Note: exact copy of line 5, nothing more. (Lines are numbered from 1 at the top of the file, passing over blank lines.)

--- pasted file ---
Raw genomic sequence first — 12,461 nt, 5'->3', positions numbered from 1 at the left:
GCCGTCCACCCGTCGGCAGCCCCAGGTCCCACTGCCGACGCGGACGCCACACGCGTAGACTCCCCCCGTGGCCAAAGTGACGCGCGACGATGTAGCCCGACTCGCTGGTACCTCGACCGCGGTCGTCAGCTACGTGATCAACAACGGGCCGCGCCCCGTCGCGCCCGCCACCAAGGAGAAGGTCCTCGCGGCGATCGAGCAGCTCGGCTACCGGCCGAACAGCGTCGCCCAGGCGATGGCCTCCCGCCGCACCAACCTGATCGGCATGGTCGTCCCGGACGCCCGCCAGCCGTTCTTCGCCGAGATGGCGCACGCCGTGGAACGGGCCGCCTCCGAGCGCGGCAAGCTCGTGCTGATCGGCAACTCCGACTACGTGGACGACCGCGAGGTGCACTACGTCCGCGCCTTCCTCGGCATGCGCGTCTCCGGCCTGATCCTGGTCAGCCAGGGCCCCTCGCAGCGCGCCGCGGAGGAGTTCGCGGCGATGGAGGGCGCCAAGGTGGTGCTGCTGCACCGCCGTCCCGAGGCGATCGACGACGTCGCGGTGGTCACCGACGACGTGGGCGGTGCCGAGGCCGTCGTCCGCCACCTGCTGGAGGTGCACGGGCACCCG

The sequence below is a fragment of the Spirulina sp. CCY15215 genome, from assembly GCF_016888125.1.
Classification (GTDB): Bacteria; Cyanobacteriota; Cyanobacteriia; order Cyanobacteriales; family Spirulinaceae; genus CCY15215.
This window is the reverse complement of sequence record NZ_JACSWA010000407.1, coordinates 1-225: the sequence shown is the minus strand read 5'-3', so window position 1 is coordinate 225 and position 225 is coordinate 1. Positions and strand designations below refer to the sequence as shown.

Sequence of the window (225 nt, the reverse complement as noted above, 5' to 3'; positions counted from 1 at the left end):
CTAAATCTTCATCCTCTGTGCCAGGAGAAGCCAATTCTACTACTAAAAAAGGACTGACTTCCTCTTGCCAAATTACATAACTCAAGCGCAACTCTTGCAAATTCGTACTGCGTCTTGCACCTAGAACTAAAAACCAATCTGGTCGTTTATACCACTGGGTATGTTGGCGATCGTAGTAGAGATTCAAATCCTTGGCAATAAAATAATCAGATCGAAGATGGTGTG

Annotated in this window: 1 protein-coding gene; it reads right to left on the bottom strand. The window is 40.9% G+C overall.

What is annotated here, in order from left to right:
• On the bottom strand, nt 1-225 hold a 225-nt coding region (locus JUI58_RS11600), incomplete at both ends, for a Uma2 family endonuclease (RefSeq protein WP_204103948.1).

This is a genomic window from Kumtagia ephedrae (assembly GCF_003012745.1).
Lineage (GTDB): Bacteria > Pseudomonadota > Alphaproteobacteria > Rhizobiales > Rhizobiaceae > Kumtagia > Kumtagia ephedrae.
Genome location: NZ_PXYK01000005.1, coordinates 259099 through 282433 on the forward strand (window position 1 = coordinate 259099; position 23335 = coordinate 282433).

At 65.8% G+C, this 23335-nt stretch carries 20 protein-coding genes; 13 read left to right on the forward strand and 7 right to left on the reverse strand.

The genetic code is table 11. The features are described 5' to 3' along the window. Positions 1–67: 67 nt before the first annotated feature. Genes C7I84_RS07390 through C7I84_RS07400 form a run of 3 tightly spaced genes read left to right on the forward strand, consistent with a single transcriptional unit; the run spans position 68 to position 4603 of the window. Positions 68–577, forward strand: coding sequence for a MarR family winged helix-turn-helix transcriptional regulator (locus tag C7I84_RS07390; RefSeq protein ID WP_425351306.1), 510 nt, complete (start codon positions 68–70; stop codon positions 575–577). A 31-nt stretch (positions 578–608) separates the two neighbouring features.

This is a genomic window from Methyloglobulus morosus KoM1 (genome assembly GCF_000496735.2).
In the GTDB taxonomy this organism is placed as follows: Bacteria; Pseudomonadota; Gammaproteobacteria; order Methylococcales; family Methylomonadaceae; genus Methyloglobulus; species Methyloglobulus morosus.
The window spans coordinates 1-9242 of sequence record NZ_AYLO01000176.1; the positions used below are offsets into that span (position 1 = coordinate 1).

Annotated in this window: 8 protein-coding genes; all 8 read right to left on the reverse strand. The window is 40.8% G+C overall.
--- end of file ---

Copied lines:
This window is the reverse complement of sequence record NZ_JACSWA010000407.1, coordinates 1-225: the sequence shown is the minus strand read 5'-3', so window position 1 is coordinate 225 and position 225 is coordinate 1. Positions and strand designations below refer to the sequence as shown.